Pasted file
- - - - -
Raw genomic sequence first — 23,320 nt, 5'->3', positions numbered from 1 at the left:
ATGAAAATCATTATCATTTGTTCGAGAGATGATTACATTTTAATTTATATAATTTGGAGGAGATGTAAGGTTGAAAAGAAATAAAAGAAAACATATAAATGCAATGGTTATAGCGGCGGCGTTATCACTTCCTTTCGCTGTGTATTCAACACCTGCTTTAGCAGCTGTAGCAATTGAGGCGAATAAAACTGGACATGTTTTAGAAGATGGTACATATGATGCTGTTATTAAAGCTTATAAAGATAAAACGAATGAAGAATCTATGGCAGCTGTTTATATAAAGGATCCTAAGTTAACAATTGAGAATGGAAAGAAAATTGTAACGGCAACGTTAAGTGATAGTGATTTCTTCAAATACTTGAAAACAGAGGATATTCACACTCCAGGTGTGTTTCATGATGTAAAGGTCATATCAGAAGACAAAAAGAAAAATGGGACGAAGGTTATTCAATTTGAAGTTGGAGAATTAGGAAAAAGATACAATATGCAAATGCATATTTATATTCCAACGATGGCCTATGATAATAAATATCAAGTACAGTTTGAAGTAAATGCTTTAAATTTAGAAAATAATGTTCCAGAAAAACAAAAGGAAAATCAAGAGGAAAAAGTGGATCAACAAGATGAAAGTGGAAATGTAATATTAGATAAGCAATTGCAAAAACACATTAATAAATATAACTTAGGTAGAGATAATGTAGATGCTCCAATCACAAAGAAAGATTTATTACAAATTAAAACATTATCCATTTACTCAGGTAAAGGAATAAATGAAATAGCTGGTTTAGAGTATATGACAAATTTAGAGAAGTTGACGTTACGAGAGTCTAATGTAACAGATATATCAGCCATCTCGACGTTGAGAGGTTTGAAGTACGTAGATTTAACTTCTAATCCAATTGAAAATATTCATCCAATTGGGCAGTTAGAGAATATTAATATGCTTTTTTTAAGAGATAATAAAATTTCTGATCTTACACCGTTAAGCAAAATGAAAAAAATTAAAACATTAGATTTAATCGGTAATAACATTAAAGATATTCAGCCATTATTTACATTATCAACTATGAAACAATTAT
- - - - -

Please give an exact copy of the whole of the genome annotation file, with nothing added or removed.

Raw genomic sequence first — 23,320 nt, 5'->3', positions numbered from 1 at the left:
ATGAAAATCATTATCATTTGTTCGAGAGATGATTACATTTTAATTTATATAATTTGGAGGAGATGTAAGGTTGAAAAGAAATAAAAGAAAACATATAAATGCAATGGTTATAGCGGCGGCGTTATCACTTCCTTTCGCTGTGTATTCAACACCTGCTTTAGCAGCTGTAGCAATTGAGGCGAATAAAACTGGACATGTTTTAGAAGATGGTACATATGATGCTGTTATTAAAGCTTATAAAGATAAAACGAATGAAGAATCTATGGCAGCTGTTTATATAAAGGATCCTAAGTTAACAATTGAGAATGGAAAGAAAATTGTAACGGCAACGTTAAGTGATAGTGATTTCTTCAAATACTTGAAAACAGAGGATATTCACACTCCAGGTGTGTTTCATGATGTAAAGGTCATATCAGAAGACAAAAAGAAAAATGGGACGAAGGTTATTCAATTTGAAGTTGGAGAATTAGGAAAAAGATACAATATGCAAATGCATATTTATATTCCAACGATGGCCTATGATAATAAATATCAAGTACAGTTTGAAGTAAATGCTTTAAATTTAGAAAATAATGTTCCAGAAAAACAAAAGGAAAATCAAGAGGAAAAAGTGGATCAACAAGATGAAAGTGGAAATGTAATATTAGATAAGCAATTGCAAAAACACATTAATAAATATAACTTAGGTAGAGATAATGTAGATGCTCCAATCACAAAGAAAGATTTATTACAAATTAAAACATTATCCATTTACTCAGGTAAAGGAATAAATGAAATAGCTGGTTTAGAGTATATGACAAATTTAGAGAAGTTGACGTTACGAGAGTCTAATGTAACAGATATATCAGCCATCTCGACGTTGAGAGGTTTGAAGTACGTAGATTTAACTTCTAATCCAATTGAAAATATTCATCCAATTGGGCAGTTAGAGAATATTAATATGCTTTTTTTAAGAGATAATAAAATTTCTGATCTTACACCGTTAAGCAAAATGAAAAAAATTAAAACATTAGATTTAATCGGTAATAACATTAAAGATATTCAGCCATTATTTACATTATCAACTATGAAACAATTAT